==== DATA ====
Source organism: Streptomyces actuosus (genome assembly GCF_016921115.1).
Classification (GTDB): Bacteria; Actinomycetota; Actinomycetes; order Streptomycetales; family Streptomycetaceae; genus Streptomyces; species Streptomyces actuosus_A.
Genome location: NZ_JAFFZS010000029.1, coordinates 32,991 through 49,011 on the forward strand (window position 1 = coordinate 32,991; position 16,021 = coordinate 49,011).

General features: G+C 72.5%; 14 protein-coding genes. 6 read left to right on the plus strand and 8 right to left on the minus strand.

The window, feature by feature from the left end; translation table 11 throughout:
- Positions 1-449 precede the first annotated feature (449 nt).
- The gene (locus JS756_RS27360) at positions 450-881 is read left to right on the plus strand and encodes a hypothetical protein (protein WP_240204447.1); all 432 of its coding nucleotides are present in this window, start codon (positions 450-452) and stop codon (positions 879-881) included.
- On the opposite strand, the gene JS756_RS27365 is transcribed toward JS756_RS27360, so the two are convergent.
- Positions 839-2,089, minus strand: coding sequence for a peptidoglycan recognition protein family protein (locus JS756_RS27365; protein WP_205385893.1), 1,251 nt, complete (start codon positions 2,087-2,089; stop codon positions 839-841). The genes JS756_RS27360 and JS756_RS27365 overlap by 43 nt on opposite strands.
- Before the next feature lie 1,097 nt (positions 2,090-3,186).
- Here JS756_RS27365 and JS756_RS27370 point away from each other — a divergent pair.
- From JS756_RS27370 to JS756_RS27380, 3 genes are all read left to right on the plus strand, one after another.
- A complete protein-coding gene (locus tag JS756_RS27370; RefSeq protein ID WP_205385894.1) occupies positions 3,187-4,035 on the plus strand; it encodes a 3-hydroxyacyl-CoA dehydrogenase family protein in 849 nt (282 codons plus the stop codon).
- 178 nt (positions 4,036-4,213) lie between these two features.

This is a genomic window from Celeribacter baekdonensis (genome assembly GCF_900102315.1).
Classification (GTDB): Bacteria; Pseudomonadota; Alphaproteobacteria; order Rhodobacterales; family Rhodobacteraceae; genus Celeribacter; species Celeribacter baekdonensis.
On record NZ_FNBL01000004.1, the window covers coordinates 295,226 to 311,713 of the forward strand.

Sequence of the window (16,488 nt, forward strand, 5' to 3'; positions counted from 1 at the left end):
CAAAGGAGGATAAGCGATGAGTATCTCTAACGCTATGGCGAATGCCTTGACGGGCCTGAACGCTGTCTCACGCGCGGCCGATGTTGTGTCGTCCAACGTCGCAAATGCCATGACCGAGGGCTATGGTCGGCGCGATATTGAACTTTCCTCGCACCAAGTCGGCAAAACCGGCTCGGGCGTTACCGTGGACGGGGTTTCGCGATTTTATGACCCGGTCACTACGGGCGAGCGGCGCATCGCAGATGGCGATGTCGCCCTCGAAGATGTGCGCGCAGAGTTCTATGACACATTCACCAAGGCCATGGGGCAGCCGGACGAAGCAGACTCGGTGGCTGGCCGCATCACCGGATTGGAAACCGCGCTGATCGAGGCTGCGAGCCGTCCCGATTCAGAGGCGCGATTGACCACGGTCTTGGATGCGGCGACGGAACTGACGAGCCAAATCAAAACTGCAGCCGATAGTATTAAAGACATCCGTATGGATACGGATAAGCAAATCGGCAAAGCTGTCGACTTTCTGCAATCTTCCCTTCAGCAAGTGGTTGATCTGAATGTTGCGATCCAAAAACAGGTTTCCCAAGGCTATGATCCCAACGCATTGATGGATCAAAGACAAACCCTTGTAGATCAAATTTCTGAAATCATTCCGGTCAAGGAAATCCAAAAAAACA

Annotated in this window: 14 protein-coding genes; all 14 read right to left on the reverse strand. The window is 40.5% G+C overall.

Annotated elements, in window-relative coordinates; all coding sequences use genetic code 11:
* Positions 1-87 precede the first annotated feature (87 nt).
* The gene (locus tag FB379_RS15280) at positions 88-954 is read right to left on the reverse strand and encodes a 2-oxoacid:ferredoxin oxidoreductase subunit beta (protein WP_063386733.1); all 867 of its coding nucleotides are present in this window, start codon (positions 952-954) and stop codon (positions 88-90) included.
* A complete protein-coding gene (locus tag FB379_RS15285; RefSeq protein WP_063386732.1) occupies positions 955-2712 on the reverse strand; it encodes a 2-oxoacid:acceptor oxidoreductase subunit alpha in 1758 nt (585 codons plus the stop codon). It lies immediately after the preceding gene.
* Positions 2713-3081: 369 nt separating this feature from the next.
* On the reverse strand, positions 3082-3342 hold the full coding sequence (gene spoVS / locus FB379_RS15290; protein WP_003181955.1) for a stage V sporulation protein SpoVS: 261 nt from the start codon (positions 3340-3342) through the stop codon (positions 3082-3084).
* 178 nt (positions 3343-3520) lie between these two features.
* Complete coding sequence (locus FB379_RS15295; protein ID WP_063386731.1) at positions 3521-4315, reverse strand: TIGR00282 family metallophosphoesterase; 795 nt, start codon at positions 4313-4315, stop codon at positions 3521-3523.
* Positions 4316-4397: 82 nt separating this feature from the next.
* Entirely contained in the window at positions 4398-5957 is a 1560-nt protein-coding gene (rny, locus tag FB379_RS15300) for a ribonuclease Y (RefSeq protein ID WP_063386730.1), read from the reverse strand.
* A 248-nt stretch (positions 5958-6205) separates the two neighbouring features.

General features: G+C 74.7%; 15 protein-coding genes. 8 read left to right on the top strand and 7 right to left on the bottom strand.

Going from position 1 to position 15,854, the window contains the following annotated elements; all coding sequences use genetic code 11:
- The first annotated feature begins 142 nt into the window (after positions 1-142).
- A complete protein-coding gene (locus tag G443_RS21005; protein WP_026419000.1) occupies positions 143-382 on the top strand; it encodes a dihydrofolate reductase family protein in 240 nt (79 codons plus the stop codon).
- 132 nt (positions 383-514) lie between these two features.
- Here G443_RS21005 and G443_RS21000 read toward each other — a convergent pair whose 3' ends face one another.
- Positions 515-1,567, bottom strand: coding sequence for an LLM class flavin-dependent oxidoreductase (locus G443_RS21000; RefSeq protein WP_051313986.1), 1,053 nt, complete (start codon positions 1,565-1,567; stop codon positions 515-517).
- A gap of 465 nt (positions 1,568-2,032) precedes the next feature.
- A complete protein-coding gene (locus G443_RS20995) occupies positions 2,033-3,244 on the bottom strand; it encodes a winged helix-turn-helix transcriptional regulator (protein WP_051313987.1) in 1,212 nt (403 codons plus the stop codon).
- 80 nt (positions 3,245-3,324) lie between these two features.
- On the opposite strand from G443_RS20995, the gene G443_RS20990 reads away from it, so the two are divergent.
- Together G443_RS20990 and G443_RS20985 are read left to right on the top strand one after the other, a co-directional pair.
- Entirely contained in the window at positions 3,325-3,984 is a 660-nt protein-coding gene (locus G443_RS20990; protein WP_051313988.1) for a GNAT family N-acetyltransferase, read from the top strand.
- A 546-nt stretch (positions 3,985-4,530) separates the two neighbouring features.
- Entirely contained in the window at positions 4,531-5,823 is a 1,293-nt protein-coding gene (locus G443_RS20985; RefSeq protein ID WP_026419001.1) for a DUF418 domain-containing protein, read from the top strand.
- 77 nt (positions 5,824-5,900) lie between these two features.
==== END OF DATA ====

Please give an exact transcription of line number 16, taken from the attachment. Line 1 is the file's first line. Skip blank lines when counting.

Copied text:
Classification (GTDB): Bacteria; Pseudomonadota; Alphaproteobacteria; order Rhodobacterales; family Rhodobacteraceae; genus Celeribacter; species Celeribacter baekdonensis.